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Child Psychiatrist /Adult Psychiatrist

Healing from the Loss of a Loved One

Updated: Sep 10, 2023

Steps in Healing After a Loss

1. Tell the story.

Telling the story of what happened, from beginning to end, is healing step in itself. Follow the guidelines in the packet, take your time, and tell it in detail. Often there will be things you've kept to yourself since the loss happened, and this is a chance to get those thoughts, feelings, and memories outside of yourself. In this setting, no one will try to "fix" it for you or tell you what to feel or not feel. Your listeners will simply sit with you and hear you.

2. Explore the meanings of loss.

brown shirt man put one hand on his head with depression and light blue shirt man sit on bed and his hand on brown shirt man's shoulder.

Each loss has multiple layers of meaning in your life, and facing those meanings is crucial to your ability to move forward. For instance, the death of a parent will have an impact on you for years into the future, even if it happened years in the past. If you can acknowledge the many things a loss means in your life, you can address them on many levels, and prepare in advance for taking care of yourself in painful situations ahead.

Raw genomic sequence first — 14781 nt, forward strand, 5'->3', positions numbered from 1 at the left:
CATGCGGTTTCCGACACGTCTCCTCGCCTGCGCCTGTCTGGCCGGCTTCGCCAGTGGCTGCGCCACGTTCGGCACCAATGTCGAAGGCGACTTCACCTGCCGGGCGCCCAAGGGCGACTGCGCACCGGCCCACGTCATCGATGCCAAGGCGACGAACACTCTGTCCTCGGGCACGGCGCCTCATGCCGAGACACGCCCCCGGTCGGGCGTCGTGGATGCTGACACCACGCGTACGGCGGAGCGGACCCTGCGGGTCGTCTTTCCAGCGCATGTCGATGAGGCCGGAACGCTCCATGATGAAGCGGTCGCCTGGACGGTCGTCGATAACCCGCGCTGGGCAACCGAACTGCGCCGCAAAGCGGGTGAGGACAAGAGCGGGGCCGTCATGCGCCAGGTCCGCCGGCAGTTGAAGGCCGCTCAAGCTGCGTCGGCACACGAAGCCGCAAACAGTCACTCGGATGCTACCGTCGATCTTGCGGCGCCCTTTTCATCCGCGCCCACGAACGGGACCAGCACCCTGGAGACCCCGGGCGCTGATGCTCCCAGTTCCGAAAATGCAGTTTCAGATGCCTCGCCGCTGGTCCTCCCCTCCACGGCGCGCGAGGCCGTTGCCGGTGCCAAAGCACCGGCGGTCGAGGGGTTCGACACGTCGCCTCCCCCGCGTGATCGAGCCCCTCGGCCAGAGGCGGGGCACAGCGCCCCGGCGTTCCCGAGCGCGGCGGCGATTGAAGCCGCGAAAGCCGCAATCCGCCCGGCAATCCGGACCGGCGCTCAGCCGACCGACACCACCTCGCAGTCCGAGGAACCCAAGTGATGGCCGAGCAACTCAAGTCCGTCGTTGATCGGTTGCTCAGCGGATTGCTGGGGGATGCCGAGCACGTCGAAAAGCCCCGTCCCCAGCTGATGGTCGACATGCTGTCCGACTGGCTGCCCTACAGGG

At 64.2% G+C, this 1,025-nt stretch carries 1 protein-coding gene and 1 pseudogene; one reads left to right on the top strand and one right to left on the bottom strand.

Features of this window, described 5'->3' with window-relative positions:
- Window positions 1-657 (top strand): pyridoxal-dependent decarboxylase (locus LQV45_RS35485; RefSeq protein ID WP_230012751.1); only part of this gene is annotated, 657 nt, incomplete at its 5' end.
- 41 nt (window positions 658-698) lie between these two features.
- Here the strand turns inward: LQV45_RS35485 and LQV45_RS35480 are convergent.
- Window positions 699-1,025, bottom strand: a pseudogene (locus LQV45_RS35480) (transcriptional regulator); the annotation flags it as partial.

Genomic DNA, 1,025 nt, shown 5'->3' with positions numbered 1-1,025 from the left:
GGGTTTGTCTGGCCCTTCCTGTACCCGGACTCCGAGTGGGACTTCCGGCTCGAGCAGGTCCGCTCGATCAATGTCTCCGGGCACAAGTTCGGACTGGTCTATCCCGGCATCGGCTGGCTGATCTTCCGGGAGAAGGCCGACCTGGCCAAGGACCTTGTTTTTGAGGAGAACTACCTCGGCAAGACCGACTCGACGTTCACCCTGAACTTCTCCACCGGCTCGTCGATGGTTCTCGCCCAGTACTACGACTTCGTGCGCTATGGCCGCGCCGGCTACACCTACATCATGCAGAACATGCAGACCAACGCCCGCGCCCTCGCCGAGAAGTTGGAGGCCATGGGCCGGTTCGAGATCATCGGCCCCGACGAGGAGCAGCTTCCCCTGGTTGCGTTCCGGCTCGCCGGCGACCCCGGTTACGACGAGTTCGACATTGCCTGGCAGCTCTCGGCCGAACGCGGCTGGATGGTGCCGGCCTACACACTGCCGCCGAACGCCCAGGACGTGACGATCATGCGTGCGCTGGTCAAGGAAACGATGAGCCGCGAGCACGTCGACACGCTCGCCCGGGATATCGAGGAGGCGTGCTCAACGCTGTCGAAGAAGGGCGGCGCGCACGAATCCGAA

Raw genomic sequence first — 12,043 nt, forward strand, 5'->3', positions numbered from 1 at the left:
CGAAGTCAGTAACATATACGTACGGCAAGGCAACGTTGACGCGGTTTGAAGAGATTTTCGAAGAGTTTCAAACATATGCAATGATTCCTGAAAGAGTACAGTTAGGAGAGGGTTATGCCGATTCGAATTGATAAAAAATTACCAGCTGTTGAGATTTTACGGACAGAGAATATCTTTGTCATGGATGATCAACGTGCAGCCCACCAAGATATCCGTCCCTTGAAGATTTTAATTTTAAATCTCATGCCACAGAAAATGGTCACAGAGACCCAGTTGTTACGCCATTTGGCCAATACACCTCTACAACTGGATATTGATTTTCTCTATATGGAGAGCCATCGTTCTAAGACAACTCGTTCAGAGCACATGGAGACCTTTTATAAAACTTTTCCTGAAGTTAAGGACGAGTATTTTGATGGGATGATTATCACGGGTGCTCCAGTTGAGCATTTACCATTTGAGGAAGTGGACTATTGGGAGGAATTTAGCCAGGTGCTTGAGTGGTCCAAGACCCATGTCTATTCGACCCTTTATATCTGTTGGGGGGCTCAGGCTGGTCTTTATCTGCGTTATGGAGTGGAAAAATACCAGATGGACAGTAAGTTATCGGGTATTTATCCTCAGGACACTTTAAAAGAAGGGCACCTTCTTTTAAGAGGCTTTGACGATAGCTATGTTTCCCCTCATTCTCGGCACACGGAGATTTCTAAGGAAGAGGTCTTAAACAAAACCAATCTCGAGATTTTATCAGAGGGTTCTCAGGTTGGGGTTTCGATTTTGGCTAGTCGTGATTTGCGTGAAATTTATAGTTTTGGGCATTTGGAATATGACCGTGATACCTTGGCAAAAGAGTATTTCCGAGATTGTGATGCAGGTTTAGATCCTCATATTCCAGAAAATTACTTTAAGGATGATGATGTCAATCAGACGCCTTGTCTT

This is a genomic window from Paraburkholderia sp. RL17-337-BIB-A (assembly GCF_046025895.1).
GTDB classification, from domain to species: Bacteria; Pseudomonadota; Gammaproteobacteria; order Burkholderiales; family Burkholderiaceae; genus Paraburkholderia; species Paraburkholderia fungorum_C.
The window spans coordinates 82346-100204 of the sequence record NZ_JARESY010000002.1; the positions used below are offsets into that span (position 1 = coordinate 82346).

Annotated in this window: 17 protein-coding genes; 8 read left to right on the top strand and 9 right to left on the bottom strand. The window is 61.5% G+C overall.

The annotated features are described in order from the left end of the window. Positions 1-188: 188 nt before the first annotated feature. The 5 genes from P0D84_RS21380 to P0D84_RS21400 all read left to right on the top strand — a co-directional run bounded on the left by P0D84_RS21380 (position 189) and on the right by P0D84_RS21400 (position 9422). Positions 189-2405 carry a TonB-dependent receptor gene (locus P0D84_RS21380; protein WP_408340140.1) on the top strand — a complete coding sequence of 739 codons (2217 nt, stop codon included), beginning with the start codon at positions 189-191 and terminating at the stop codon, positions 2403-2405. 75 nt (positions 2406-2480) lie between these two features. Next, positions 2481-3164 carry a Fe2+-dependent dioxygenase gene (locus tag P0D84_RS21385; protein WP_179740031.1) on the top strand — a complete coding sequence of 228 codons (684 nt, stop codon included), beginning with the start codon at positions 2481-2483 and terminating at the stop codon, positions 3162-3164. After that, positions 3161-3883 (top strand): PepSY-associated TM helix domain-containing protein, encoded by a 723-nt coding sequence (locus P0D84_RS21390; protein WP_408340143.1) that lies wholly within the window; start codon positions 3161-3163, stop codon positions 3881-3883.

3. Explore what feels un-finished.

Feeling that things are unfinished keeps us stuck in the pain of the loss and gets in the way of letting go of that pain (NOT of the person or the happy memories) and moving forward. When you identify what feels unfinished, you can take steps toward closure.

4. Honor what was and take steps toward closure.

These are the steps you take to release the pain - letters to (or from) the other person, collages or other artwork, rituals for anniversary dates, carrying symbolic objects, times/places ways to periodically revisit the loss. Do several, including the ones you want to avoid because the sound is too painful. The relief afterwards is worth the pain of the processing.

 A woman kneeling at the grave of her dead husband.

5. Celebrate what you get to keep.

After every loss, there are things you get to keep -what you learned about yourself, what you learned from the other person, happy memories, the time and experiences you had before the loss, and the strength you gained from surviving the loss. Identifying these things can help you set down the burden of your grief and heal from the pain and intensity of the loss.

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